When we watch little children play, it is easy to feel a lightness or ease in their way of moving. Their bodies are agile, movements free and there is a natural freedom that they reflect from their bodies. What happens to that lightness, freedom and agility as we get older?
We often hear people say that they feel stiff as they get old. So what is actually happening to the body as we age and why is it that we lose the lightness that we knew as a child? Furthermore, is this stiffness a natural process of ageing or is there anything we can do to reduce the loss of flexibility?
The connective tissue is a system of tissues that runs throughout the entire body. It is everywhere and runs throughout all the muscles, tendons, ligaments, bones, nerves, blood vessels and organs. It overlaps and envelops soft tissue structures like cling film. Every part of our body is connected to the others through this fascinating interconnected web of tissue.
The fluidity and moistness of the connective tissue allows for friction free movements and supports all our body’s systems from the inside out. Energy flows through our connective tissue and in its ideal state, the connective tissue supports our natural elongated posture and our organ systems to work together harmoniously. We can picture our connective tissue like a river that flows throughout our entire body.
The way we treat our bodies through the quality of our everyday movements and holding onto our emotions all affect the state of our connective tissue and hence how we feel in our bodies. As children, the properties of our connective tissue are free, flowing and hasn’t yet become hardened or stiff like it often is in adults.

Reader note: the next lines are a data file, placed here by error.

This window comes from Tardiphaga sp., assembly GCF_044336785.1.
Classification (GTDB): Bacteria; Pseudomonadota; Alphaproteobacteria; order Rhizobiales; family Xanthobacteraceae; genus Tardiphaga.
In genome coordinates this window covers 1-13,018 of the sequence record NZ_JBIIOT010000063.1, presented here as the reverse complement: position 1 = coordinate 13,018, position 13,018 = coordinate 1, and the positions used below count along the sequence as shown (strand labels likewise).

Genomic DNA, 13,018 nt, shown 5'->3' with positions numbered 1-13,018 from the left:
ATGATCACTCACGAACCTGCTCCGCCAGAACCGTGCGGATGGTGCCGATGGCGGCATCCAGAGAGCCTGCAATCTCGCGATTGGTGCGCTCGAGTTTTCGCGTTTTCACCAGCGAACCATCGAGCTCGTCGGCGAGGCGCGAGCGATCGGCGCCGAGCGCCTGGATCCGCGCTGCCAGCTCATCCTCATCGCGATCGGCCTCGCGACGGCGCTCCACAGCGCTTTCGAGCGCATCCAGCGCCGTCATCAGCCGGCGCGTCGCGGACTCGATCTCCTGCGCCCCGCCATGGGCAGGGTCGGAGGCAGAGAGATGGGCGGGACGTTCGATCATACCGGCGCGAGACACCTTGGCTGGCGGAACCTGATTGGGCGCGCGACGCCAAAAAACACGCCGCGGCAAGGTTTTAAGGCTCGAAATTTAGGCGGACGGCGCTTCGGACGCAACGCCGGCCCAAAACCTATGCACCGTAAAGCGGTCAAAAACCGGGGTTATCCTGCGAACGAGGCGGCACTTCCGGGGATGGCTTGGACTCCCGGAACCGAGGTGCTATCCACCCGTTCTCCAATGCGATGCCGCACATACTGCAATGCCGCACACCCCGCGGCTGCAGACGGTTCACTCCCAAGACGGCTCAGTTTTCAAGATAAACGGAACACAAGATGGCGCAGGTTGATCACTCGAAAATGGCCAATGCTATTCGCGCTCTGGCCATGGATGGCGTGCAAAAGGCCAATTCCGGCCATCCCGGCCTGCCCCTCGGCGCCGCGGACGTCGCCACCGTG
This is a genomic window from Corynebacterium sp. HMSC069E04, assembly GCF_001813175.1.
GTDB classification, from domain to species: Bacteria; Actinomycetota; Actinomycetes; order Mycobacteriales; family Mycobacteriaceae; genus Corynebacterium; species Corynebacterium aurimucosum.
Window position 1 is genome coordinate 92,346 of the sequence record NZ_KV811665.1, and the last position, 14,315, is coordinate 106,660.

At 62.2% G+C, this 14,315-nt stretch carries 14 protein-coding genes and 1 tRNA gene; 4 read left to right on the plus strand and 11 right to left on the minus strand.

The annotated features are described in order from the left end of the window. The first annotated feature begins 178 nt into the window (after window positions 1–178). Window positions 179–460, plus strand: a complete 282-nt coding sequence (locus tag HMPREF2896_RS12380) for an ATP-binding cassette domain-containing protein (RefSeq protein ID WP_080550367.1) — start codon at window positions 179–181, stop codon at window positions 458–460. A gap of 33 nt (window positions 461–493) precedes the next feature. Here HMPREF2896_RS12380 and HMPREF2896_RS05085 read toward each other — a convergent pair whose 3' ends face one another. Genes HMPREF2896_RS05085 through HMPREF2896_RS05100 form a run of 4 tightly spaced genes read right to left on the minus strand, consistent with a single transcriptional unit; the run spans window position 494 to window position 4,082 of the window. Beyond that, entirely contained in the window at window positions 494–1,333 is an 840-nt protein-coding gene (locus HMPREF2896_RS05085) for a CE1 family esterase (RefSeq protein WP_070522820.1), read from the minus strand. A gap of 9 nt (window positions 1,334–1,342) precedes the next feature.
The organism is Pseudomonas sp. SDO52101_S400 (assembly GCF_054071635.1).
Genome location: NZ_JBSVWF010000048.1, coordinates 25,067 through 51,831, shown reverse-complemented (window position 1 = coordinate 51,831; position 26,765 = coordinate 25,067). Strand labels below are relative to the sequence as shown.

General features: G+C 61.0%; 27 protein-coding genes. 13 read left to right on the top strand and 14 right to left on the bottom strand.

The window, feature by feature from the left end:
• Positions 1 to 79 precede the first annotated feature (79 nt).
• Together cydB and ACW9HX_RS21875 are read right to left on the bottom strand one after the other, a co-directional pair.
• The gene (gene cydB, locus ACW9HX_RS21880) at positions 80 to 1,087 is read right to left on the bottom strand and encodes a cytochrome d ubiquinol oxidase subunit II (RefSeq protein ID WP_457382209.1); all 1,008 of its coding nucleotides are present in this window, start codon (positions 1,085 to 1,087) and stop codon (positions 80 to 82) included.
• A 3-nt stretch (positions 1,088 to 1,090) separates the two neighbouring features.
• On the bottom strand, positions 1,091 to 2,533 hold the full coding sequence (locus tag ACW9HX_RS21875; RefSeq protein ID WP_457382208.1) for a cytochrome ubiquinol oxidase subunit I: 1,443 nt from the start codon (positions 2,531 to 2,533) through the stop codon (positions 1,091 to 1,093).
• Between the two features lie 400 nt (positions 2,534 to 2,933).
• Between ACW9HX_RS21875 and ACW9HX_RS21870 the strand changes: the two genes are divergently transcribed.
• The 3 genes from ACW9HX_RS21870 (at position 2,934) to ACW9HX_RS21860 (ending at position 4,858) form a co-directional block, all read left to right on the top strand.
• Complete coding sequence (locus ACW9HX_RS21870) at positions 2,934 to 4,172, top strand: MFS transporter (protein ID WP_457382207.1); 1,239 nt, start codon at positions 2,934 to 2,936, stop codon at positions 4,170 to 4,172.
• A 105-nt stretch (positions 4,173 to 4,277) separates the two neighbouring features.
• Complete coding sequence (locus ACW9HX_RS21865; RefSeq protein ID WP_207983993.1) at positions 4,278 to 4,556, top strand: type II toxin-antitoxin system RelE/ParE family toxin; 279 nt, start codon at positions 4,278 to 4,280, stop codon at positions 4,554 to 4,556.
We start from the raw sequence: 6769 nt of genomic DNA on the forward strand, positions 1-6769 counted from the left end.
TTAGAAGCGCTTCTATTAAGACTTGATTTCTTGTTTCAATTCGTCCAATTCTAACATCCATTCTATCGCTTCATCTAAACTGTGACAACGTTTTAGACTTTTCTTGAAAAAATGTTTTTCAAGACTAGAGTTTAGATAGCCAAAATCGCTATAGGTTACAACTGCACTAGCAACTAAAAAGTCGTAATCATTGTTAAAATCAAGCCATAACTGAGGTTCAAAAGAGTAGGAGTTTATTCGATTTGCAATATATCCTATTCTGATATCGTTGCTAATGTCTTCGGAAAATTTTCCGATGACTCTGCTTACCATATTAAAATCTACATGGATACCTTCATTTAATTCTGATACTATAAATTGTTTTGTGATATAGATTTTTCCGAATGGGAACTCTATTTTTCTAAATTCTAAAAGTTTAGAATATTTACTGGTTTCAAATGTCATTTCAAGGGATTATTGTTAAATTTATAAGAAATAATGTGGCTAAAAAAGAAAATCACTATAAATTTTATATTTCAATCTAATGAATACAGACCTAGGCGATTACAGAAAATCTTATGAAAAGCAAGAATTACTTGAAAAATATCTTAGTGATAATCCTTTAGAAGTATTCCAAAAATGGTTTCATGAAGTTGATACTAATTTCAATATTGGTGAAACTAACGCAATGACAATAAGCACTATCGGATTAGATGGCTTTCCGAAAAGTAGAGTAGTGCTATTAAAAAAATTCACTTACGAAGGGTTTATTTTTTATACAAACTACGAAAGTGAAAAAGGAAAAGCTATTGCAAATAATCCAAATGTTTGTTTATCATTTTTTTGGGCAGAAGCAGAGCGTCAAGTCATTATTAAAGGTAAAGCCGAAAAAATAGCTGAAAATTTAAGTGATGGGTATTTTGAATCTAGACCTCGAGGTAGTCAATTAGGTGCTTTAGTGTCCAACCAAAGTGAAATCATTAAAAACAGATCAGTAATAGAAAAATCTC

The status of our connective tissue has a direct relationship with our levels of health and wellbeing.
So what happens to our connective tissue as we age and why is it that the older we get, often for many people we feel stiffer and equate it to old age? Could it be because we are not moving or living in a way that supports the structure and flow of the connective tissue in our body?
Let’s consider the following possibilities
- Is it possible that when we sit or hold a set posture for prolonged times (i.e at a computer), that our connective tissue can tighten and will restrict our open, rotational or dynamic movements.
- Is it just to do with lack of movement that tightens the connective tissue, or is it also associated with the quality of HOW we hold ourselves when we are stationary?
- Is it possible that when we get stiff and sore (i.e. a sore lower back or hips) from too much movement (a day of cleaning) but it’s not actually the movement that is the problem, but the quality of HOW we move?
Is it possible that the fragile and refined nature of our connective tissue requires very gentle, delicate and refined movement?
When we move or exercise in a very gentle way, the connective tissue is gently stretched, creating more space and length. This is different to moving or exercising in a way that is rushed, fast or pushed or done in a stressful or pressured way, where the connective tissue is put under strain and tension, resulting in pain or stiffness.
This example includes sitting at a desk; we can either sit with tension, with our shoulders shrugged up and our head leaning forward at the screen in a frantic or stressed manner to get the task done. Or we can sit back, with our shoulders back and chest open, spine lengthened and head completely on our shoulders and not stretched forward.
The connective tissue is very delicate and responsive, therefore when force is applied in our natural everyday movement, the connective tissue responds by hardening. If we move or exercise in a way that is hard or harsh, there is tension and hardness in the connective tissue and in the muscles, which makes it difficult for the muscles to contract and relax easily, and can cause pain and poor function.
The connective tissue responds when we offer ourselves a way of being in our body where we are gentle and tender.
So could the answer to feeling free and light like children be in considering our relationship with our bodies in our everyday movements, such as walking, sitting and exercise – feeling if we are holding ourselves in a way that is in line with and honoring the natural flow of the connective tissue in the body.
Donna Nolan works as an Yoga Teacher/Therapist, Esoteric Healing Practitioner, Massage instructor and Exercise instructor in Sydney. She can be contacted at firstname.lastname@example.org.